Topic One - Historical Context & Setting
1. “Charles Dickens & Victorian Education” from Oxford Reader’s Guide to Dickens via UC Santa Cruz:
2. “Education in Victorian Britain” from the British Library:
3. “Education in the Workhouse” from www.workhouses.org.uk:
4. 1834 Poor Act:
5. YouTube video of Sir Ken Robinson’s Changing Education Paradigms:
6. British Library resources on Victorian Pop Culture & Circuses:
7. “Past Pleasures: How Did Victorians Have Fun?” from The National Archives:
If students decide to focus on historical setting and context, they must select at least 5 of the above sources, and using those texts, write a 1-2 page report about education and circuses in England during the Industrial Revolution or a multi-media presentation that could be presented to the class. Be prepared to share your research with the class during a day of class discussions.
1-2 page report is worth 10XP. ***BONUS: Students may also select a third topic of their choosing (as long as it is approved by the gamemaster), and if they find 2 sources and write a 1 page report or make a shorter multi-media presentation, they will earn an additional 10XP.
Topic Two - Analysis of Character Development
If students decide to focus on character development, they must select at least 2 of the following options and write a short form paper for each selected option. The short form paper must have a stand-alone thesis followed by at least 2 well developed body paragraphs. There must be textual citations in the paper, and each composition is worth 10XP (making it a total of 20XP).
1. Comparing the development of Louisa Gradgrind to Tom Gradgrind Jr.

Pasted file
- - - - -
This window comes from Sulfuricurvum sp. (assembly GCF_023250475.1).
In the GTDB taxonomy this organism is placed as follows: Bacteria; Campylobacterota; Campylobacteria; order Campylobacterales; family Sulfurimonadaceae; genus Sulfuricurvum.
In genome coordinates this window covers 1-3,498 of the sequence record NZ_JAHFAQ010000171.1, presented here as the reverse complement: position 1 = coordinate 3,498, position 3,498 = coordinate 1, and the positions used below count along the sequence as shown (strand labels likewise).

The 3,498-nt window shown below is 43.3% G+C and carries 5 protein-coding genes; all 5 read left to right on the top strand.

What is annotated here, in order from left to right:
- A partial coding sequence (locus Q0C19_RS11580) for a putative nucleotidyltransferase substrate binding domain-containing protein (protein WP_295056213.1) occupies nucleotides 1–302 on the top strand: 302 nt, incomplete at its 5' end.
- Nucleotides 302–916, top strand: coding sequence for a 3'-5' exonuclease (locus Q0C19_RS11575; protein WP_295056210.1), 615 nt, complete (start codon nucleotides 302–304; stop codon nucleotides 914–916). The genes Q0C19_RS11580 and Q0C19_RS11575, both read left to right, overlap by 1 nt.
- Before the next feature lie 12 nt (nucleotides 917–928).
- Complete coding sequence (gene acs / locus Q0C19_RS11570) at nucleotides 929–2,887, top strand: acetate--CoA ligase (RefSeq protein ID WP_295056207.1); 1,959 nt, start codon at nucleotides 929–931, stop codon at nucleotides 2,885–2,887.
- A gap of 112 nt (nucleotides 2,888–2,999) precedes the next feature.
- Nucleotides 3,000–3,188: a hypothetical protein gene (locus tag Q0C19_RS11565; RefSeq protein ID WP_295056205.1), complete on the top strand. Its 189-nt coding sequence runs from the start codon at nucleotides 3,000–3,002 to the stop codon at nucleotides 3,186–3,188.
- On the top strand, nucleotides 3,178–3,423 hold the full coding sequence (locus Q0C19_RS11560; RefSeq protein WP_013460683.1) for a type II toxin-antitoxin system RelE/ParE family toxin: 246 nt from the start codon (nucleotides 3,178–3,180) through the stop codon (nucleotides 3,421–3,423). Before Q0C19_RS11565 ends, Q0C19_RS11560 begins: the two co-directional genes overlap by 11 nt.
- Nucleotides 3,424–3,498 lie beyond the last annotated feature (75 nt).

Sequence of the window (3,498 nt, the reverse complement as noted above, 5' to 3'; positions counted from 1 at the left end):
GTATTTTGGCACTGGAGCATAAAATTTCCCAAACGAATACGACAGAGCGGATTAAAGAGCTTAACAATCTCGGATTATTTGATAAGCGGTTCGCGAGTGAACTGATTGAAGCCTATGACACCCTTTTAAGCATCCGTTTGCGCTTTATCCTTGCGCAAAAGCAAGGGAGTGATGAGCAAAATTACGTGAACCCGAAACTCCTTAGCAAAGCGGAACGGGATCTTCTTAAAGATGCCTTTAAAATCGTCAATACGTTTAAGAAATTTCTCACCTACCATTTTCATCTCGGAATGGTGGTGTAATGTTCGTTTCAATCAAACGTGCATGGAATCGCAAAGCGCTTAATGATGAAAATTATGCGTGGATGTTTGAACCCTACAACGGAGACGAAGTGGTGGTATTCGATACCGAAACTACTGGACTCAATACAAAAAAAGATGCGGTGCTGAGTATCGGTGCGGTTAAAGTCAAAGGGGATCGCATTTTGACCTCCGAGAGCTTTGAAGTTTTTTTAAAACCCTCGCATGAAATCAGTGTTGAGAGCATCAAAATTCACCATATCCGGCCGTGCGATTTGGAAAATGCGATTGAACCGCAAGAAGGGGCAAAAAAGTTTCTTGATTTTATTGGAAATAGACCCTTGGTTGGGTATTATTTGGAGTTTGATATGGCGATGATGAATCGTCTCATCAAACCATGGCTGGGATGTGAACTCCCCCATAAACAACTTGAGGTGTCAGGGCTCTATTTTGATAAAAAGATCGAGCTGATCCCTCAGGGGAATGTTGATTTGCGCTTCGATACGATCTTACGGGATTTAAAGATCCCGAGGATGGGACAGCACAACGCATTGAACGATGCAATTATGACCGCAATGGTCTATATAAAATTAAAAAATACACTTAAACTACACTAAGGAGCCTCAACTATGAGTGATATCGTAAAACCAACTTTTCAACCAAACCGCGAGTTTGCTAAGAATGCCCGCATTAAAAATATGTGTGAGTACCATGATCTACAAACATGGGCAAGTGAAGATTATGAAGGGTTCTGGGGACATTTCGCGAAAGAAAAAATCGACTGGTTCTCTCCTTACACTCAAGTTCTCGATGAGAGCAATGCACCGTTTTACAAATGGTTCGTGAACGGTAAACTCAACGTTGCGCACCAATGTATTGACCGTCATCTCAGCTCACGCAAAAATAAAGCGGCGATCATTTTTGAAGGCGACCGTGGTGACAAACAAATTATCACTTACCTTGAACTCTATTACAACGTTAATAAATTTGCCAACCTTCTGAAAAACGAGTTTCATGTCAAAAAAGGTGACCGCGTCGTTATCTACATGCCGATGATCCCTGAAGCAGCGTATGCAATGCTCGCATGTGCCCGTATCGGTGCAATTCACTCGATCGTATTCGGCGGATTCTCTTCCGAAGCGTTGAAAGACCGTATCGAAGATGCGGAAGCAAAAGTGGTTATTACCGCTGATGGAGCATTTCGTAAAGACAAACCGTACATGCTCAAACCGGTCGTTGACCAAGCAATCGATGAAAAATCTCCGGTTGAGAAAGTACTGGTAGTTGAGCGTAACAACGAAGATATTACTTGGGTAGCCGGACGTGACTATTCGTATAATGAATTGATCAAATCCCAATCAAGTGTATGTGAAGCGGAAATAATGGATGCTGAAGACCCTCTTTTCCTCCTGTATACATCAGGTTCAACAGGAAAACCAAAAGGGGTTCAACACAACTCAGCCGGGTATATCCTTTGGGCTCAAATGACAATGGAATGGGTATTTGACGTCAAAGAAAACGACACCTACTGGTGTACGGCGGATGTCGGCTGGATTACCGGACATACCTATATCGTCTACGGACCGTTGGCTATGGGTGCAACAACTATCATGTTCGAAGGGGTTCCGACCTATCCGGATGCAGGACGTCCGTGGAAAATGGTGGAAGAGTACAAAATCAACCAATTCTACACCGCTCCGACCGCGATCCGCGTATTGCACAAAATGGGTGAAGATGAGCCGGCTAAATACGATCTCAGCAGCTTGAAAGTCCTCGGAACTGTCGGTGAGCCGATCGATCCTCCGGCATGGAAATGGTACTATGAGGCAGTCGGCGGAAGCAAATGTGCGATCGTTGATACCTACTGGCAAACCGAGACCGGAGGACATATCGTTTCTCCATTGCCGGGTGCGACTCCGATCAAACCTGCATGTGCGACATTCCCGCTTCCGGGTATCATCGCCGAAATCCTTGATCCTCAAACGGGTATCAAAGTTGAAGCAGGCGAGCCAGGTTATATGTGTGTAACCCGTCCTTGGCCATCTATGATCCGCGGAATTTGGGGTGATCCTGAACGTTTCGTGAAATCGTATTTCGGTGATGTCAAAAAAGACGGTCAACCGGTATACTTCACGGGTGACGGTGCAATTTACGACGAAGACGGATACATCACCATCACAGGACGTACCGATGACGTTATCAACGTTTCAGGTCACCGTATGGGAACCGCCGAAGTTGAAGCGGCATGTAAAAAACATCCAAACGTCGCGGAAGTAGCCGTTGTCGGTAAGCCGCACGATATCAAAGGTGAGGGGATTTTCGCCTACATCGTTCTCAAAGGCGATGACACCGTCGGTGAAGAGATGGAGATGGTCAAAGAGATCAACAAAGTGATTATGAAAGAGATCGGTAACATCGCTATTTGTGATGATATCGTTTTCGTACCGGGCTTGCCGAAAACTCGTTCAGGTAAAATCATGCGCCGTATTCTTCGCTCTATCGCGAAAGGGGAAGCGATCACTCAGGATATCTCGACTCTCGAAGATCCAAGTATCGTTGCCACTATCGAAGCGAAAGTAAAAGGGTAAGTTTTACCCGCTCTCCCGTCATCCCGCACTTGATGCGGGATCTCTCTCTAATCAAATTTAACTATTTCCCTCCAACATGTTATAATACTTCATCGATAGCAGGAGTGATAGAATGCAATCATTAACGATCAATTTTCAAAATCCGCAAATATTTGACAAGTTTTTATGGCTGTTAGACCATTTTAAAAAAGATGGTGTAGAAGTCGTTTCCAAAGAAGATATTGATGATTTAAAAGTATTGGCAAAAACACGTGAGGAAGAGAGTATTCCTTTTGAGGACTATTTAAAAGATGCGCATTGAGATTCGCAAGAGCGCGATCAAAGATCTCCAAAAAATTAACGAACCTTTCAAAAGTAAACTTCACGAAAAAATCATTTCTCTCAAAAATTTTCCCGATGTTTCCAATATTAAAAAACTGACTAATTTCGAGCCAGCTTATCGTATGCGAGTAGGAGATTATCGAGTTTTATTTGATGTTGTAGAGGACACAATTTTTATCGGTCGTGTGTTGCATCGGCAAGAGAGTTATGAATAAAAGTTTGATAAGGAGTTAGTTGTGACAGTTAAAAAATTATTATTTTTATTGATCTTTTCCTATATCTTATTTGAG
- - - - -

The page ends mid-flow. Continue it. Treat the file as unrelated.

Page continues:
2. Analyzing Thomas Gradgrind Sr. as a character
3. Analyzing Sissy Jupe as a character
4. Comparing Mr. Boundeby to his house servant, Mrs. Sparsit
Topic Three - Analysis of Theme Development
Two major themes have already come to the surface while reading Hard Times: (1) Fact versus Fancy and (2) the Mechanization of Human Life. For each theme, select a passage where we see the theme at work. Summarize the passage in one paragraph, then explain how the theme becomes apparent in that passage in a 2nd well-developed paragraph. For each theme, there should be at least 2 paragraphs (making it a bare minimum of 4 paragraphs), and be prepared to talk about your findings in front of the class. The overall assignment is worth 20XP.
***BONUS: Propose a third theme by identifying a passage, summarizing it, and explaining how the theme is present in the passage (it's worth an extra 5 XP)
Now that you've completed your research, you must attend the secret meeting of the Congress of Conspirators, but where will it take place? One thing has become apparent during your stay so far. There are other "friends" and "philosophes" staying at the Travellers' Coffee House where you've been residing. Why not discuss the riddle with your fellow researchers to determine where the meeting will take place?